Shreyas Bhave is a final year BTech student at VNIT, Nagpur. Let us know more about his writing.
What inspired you to start writing?
Reading and watching movies inspired me to start writing. My first writings were fan fictions. Then, I began to copy styles of famous authors until I finally developed my own style. Now days, whenever I read a new book, it drives me to go write something. Same is with watching a good movie or a nice TV Series. That is the way I deal with my writer’s block.
What did you like to read when you were a boy?
I read harry potter and hardy boys when I was very young. My grandfather, who is an English teacher, also put me up with tolerating Shakespeare and classical English literature by Charles Dickens etc. As I grew older, I discovered great works by novelists like Maclean, Dumas, and Verne. Now-days, I majorly read Nonfiction on various subjects.
What is the greatest challenge in writing a book?
The greatest challenge of course is the plotting of the book. Your book must have a great plot, it must have a great climax, or else, people will not love it. Your chapters must end on anticipation; your plot must be a page turner. Lot of thinking time goes into the plotting of the story and that is what I consider the hardest part. Once the plot is perfectly prepared, everything else flows very smoothly.
How much research do you do before writing the book?
I had to go through a lot of ancient documents before beginning to write this book. I read ‘Asokavadana’ which is a Buddhist text on Ashoka’s life. I also read modern books on the subject like the ones by Charles Allen to find out more about the period of that time.
What motivated you to write the book “The Prince of Patliputra”?
I was visiting a mountain pilgrimage called Girnar in Junagarh district few years back. It boasts of a vast Jain temple and also the highest point of Gujarat state. When I enquired who had built the Jain temple, the answer I received was it was built by Chandragupta Maurya. The question which came to my mind is why a king from Patliputra which was faraway, was building temples at the edge of his empire? Afterwards I visited an underground network of Buddhist caves nearby. I was impressed by its architecture. “Who built these caves?” I asked and the answer that came was “Samrat Ashoka.” This was the incident that drove me to find out more about this great Grandfather-grandson duo and the outcome is the Asoka trilogy.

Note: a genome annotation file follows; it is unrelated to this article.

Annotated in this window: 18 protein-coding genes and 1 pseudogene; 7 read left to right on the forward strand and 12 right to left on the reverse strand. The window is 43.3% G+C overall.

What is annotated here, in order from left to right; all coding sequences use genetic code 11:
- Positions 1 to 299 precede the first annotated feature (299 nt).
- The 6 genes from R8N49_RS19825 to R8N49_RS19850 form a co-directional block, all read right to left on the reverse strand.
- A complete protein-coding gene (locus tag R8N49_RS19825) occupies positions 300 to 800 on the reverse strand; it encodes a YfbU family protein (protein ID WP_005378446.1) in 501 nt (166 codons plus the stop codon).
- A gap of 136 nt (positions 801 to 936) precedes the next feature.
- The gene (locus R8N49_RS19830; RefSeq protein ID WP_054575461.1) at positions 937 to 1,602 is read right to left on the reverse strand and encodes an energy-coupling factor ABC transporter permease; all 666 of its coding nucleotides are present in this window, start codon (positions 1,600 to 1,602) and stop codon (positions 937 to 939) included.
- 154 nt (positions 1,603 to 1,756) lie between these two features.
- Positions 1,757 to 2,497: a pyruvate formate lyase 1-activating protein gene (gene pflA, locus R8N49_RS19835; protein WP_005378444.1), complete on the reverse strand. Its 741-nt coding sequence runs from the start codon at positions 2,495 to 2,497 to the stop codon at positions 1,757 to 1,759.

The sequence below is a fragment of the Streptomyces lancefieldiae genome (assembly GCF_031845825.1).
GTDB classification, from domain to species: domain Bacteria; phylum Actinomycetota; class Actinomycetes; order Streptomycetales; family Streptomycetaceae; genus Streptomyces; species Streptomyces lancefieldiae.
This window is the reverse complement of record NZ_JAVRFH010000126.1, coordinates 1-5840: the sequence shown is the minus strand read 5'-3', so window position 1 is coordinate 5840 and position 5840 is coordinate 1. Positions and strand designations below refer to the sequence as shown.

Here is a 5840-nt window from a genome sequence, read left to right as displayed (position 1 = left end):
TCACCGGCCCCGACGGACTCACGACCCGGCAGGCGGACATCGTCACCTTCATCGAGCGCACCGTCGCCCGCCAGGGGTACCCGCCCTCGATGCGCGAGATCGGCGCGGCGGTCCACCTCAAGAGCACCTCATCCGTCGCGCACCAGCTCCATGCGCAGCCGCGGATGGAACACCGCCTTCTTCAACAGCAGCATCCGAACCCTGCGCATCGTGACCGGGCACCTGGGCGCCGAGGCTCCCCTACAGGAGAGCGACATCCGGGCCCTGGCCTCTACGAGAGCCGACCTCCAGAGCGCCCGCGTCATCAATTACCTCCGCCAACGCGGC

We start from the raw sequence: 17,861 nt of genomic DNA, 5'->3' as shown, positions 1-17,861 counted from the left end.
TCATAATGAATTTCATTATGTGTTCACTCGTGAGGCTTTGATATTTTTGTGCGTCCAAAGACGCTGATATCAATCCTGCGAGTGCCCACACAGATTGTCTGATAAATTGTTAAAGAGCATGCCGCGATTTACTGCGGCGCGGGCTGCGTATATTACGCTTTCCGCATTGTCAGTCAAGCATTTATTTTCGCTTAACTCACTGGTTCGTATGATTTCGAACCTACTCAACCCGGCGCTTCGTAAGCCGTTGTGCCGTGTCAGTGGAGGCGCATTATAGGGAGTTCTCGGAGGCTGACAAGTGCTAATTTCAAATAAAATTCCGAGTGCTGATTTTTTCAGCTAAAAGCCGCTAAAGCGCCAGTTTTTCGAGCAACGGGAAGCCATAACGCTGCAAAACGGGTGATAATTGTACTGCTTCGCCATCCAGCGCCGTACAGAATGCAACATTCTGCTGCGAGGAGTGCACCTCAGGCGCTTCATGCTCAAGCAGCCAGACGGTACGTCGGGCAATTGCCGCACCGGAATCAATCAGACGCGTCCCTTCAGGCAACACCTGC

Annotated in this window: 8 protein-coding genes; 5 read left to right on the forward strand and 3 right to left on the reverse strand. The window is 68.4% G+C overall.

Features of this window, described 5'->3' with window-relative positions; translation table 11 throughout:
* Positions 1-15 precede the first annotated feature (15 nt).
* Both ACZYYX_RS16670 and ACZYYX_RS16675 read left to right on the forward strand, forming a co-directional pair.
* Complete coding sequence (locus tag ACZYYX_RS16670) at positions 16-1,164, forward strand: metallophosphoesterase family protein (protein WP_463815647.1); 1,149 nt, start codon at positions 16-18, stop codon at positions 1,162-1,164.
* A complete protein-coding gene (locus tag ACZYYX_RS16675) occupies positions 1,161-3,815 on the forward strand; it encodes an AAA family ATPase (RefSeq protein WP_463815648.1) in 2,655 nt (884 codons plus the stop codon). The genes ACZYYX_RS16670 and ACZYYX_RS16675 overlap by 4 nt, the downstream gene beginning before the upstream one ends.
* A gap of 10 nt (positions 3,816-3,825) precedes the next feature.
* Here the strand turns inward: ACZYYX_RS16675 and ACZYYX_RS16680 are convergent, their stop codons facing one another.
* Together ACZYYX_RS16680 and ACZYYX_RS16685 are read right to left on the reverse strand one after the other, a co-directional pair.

Can you tell us more about your latest book “The Prince of Patliputra”?
The Prince of Patliputra is the book 1 of the Asoka trilogy. It is story that begins 272 years Before Christ when Bharathvarsha (India) is in a state of turmoil. Bindusar, the second Samrat of the Maurya dynasty rules over the subcontinent at that time and he is dying, riddled by unknown diseases. His foremost enemy, Avarak the one eyed has used this opportunity to incite the province of Avanti to a rebellion and has captured the city of Ujjain. Asoka is the least favorite son of the Samrat and has been sent to break down this rebellion. The story begins with an assassination attempt on Asoka’s life as he marches against the rebels of Avarak. From them on, it is a speedy thrilling ride which shows how he defeats the rebels, finds his assassins, falls in love and faces betrayals and solves puzzles. The book also has a flashback story, which tells how Asoka’s grandfather, Chandragupta established the Maurya rule in India.
How did you come up with the idea of writing historical fiction genre book?
I have always been fascinated by histo-political dramas, like HBO’s Rome and Boardwalk empire and CTV’s The Borgias. Going gaga over these for some time, I realized that thousands of such dramas are present in our own history. That is why I took on this genre. The prince of Patliputra is not just a Historical fiction. It is a histo-political thriller which will race the reader’s mind just as much as it shall race the reader’s heart.
Who are your favourite authors?
This is a tricky question as there are so many great souls to choose from! (Yes, souls! Because the top ten of my favorite authors are now dead.) In Fiction, I love the work of Alistair Maclean, Michael Crichton, Robert Ludlum, Ayn Rand. In Nonfiction, I’ll mention the great biographer Emil Ludwig.
How much time do you dedicate to writing on a daily basis?
In an ideal world, I will write 2000 words every day. This is quite an achievable target and takes roughly 1-2 hours/day. A standard fiction novel is 100k words, so that means in an ideal world, I’ll complete the first draft in 2 months. Of course, the world is not ideal and unforeseen circumstances do get in the way.
What words of wisdom would you like to give to aspiring writers?
Write every day and complete your manuscripts.
- Love your writing.
- Get out there and tell people about your writing! Create your fans before you are published.
- Maintain a blog on WordPress or blogger.
- Learn image editing in Photoshop. Will really help you later in marketing of your book.
- Learn Adobe after effects. Will help you in creating cool book trailer.
You can buy his book now: